Diversifying a Stock Portfolio

What is meant by diversifying a stock portfolio? Why do it? How does an investor diversify? Diversifying a stock portfolio is an investment strategy where the investor chooses investments that react differently to varying conditions in the stock market and market sectors. Investors diversify their investments to reduce investment risk. A basic method of diversifying a stock portfolio is to choose five stocks in five different market sectors. Ideally the various market sectors and the stocks react differently at the various points in the business cycle.

By choosing stocks with different characteristics, diversifying a stock portfolio spreads out the risk of investing. Ideally the investor chooses stocks in such a way that when one stock, such as a manufacturing company is hurt by higher interest rates, and drops in stock price, another, a bank charging higher interest rates, will see the price of its stock shares go up. In diversifying a stock portfolio the point is not just to pick stocks that will balance each other but picking stocks in more than one potential area of growth and profit. Buying stocks in computer technology, biotech, big oil, consumer goods, and financials not only reduces the investor’s risk of a huge loss if one company has problems but it offers opportunity for growth in a wider arena.

Diversifying a stock portfolio can be fairly simple and it can be immensely complicated with lots of charts, formulas, and the like. A good rule of thumb for beginning investing in the stock market is to keep it simple. A good practice is to buy stock in no more than one company to start with. In fact, smart stock market investing for a beginner would be to pick one stock at a time and stop at five. Diversifying is to reduce risk but fundamental analysis, value investing, and using tools such as Candlestick basics to find currently low prices in good stocks are necessary to find the best individual stocks.

Unless the investor is a professional who devotes all of his or her day to investing and stock trading there is only so much time to devote to following stocks in a portfolio. Five stocks is typically a sufficient number for diversifying a stock portfolio and not too many to keep track of with tools such as Candlestick analysis at least once a week. Five stocks are usually not too many for keeping up with the stock market news as it applies to each stock and its sector of the stock market. More complicated stock portfolio diversification has its place with institutional investors managing huge portfolios. For the beginner, keeping it simple is the best choice.

Diversifying a stock portfolio need not be limited to picking five different stocks. The investor can also choose to invest in the futures market, the commodity market, and foreign currency trading as well as basic stocks and bonds. As with all investing and trading, success has to do with an adequate knowledge base, well practiced, attention to detail, and sufficient time in the work day to accomplish what needs to be done. Although there is potentially no limit to how much an investor can manage portfolio diversification (and life) there always comes a point where keeping it basic and simple works as well or better than excessive variety and detail.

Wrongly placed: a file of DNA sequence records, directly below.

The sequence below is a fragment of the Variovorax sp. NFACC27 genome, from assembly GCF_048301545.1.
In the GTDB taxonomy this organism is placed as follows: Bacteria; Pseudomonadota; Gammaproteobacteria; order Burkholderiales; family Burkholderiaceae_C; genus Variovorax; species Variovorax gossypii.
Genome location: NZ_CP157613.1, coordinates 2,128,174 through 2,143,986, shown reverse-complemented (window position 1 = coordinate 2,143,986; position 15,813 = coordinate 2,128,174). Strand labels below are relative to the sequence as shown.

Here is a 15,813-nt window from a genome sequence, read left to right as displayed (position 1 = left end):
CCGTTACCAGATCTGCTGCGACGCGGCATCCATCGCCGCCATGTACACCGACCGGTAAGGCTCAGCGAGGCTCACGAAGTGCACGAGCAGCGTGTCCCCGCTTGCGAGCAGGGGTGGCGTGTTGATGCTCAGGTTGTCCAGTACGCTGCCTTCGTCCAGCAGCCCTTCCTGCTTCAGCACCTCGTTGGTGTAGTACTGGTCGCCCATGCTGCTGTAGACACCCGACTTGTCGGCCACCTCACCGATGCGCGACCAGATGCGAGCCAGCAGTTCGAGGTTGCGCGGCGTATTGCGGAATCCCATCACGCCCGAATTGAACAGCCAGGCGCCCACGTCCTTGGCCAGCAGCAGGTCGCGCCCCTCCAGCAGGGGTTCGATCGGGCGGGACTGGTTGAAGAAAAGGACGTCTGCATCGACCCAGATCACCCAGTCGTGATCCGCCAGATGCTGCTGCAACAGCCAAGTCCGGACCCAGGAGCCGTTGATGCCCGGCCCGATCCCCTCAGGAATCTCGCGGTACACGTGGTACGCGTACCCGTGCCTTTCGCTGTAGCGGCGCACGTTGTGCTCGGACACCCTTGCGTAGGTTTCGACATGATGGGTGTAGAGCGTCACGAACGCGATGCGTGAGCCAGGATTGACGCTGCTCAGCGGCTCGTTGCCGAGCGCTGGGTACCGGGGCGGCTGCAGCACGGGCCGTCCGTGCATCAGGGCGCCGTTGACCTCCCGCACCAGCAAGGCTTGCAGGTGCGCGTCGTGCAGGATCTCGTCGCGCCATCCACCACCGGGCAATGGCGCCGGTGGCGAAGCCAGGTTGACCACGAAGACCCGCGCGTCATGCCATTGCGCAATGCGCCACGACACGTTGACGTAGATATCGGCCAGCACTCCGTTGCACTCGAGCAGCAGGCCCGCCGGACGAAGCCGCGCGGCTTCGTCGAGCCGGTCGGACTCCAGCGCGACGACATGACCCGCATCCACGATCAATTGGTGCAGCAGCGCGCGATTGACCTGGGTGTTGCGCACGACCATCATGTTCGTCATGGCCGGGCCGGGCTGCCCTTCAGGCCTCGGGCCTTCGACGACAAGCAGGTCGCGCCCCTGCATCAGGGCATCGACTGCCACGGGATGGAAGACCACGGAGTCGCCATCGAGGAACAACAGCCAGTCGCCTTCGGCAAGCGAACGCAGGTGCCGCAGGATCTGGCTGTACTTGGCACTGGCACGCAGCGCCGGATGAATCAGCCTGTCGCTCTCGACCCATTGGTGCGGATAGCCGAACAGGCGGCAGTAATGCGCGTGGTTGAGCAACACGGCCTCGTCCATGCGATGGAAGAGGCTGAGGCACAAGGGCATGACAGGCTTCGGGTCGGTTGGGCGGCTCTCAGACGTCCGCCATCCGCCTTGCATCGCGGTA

Market Direction

When the markets start moving in a whipsaw motion, where is the best place to have your funds? In cash! The purpose for using any analytical tool is to gain an advantage. The advantage of candlestick analysis is being able to assess what is occurring in investor sentiment. The utilization of that information is what puts the probabilities greatly in the candlestick investor’s favor. However, in market conditions, as we have seen over the past three days, has made it very difficult to analyze what is occurring in investor sentiment. When that is the case, there is no investment advantage. Put the money in cash for a few days until the market trends can be better analyzed.

Currently the Dow is still trading below the 50 day moving average but it closed just above the T-line. This produced a strong hammer type signal today. The NASDAQ formed a belt hold type signal today. Although both indexes are trading below the 50 day moving average, the volatile buying and selling of the past few days still provides indications of a J-hook pattern setting up.

Diversifying a Stock Portfolio, Dow


Diversifying a Stock Portfolio, NASDAQ


What   does the whipsaw action do to the portfolio? Using the Japanese Rice traders philosophy that you do what the market is telling you to do, it can create small losses by being in and out of the market based upon getting stopped out. However, this is exactly the function of using candlestick signals and logical stop loss placement. There will be times when the market moves erratically. There is no way to analyze ahead of time for that type of market action. It has to be anticipated there will be times when positions will get whipsawed. Fortunately, the whipsaw action of the market can be a set up for another strong price move. The small losses produced during the whipsaw actions will be well made up for by being prepared for the next market move.

As is illustrated in both the Dow and the NASDAQ charts, the ‘open’ of tomorrow’s trading will be very important for the analysis of the market trends. Lower opens will still indicate resistance at the 50 day moving average. A strong open would indicate a J-hook pattern is in progress. Whichever way the market opens, it  will be a very clear signal for which direction to be investing. This analysis is made easy utilizing the if/then aspects of candlestick signals.
Chat session tonight at 8 PM ETTina Logan will be the guest speaker. Her emphasis tonight will be on utilizing the information built into double bottoms.

Good Investing,

The Candlestick Forum Team

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